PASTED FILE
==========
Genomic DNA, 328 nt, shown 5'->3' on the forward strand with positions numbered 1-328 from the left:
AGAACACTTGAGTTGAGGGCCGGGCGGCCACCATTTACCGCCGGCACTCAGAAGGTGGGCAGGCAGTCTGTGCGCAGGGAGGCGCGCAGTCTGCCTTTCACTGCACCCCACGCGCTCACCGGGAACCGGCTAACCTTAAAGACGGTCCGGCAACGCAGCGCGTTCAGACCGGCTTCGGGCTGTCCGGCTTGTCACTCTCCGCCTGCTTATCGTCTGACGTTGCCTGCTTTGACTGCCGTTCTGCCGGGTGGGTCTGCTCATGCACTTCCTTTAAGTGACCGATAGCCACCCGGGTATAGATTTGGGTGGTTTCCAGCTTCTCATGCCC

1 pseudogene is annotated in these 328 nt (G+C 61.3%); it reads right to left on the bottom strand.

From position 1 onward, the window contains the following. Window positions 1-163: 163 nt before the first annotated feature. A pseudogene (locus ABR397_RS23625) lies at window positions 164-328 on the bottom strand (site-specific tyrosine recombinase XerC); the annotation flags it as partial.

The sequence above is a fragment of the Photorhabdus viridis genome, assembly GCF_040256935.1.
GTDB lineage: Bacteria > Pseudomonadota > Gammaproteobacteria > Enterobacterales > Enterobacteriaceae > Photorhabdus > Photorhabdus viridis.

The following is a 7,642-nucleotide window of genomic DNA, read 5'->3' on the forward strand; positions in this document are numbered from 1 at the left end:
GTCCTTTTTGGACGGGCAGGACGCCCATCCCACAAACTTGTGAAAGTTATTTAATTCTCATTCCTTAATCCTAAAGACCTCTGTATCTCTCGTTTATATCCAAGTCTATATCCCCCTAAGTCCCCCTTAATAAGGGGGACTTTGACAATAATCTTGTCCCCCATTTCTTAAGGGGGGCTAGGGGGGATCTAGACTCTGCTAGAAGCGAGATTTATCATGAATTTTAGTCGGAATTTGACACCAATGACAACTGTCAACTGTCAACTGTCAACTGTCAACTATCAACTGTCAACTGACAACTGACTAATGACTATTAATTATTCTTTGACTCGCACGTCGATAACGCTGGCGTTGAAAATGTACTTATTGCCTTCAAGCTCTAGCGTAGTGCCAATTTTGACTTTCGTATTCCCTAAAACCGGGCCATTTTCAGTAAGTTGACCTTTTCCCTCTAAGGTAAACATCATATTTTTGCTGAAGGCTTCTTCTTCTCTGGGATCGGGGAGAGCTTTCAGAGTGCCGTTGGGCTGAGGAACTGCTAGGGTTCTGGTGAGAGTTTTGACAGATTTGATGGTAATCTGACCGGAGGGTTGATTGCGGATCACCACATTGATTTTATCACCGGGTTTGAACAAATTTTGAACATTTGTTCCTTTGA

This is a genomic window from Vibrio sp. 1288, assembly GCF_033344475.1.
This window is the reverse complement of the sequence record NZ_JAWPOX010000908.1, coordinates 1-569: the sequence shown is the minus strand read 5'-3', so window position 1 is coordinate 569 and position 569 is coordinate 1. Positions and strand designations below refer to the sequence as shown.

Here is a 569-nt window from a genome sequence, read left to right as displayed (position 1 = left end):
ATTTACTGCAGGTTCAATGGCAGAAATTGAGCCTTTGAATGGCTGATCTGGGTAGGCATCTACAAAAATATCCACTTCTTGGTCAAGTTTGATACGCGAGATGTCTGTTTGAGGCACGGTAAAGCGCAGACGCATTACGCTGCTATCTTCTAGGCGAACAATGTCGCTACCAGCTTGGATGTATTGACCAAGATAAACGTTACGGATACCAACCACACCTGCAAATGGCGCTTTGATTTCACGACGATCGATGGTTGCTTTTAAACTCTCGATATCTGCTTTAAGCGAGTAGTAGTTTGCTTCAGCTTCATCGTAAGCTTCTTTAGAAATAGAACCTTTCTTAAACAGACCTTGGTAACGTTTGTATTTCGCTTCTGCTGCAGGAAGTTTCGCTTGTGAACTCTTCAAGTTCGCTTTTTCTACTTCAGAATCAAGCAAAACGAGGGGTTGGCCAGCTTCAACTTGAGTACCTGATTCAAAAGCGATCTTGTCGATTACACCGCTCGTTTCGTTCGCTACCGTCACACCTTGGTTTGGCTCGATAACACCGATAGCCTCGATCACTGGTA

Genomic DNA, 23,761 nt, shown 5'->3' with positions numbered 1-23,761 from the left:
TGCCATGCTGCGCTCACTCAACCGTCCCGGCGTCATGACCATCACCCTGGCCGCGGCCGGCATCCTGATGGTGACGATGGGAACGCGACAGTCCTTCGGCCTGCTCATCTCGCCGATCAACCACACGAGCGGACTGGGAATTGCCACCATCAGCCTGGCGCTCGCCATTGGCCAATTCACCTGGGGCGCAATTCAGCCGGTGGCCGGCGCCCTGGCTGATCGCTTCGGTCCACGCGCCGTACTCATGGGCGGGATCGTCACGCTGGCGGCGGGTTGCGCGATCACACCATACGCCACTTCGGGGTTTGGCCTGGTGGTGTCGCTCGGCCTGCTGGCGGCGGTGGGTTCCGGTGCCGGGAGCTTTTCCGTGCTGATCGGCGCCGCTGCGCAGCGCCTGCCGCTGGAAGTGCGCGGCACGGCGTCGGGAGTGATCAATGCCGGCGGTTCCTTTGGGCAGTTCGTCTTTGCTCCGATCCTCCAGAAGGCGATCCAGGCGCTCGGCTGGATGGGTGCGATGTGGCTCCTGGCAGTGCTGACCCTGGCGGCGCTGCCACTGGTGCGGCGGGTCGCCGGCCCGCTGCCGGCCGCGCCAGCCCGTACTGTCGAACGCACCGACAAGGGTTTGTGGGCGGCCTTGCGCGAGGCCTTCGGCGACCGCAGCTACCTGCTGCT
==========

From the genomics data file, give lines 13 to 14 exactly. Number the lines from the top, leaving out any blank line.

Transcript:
Genomic DNA, 23,761 nt, shown 5'->3' with positions numbered 1-23,761 from the left:
TGCCATGCTGCGCTCACTCAACCGTCCCGGCGTCATGACCATCACCCTGGCCGCGGCCGGCATCCTGATGGTGACGATGGGAACGCGACAGTCCTTCGGCCTGCTCATCTCGCCGATCAACCACACGAGCGGACTGGGAATTGCCACCATCAGCCTGGCGCTCGCCATTGGCCAATTCACCTGGGGCGCAATTCAGCCGGTGGCCGGCGCCCTGGCTGATCGCTTCGGTCCACGCGCCGTACTCATGGGCGGGATCGTCACGCTGGCGGCGGGTTGCGCGATCACACCATACGCCACTTCGGGGTTTGGCCTGGTGGTGTCGCTCGGCCTGCTGGCGGCGGTGGGTTCCGGTGCCGGGAGCTTTTCCGTGCTGATCGGCGCCGCTGCGCAGCGCCTGCCGCTGGAAGTGCGCGGCACGGCGTCGGGAGTGATCAATGCCGGCGGTTCCTTTGGGCAGTTCGTCTTTGCTCCGATCCTCCAGAAGGCGATCCAGGCGCTCGGCTGGATGGGTGCGATGTGGCTCCTGGCAGTGCTGACCCTGGCGGCGCTGCCACTGGTGCGGCGGGTCGCCGGCCCGCTGCCGGCCGCGCCAGCCCGTACTGTCGAACGCACCGACAAGGGTTTGTGGGCGGCCTTGCGCGAGGCCTTCGGCGACCGCAGCTACCTGCTGCT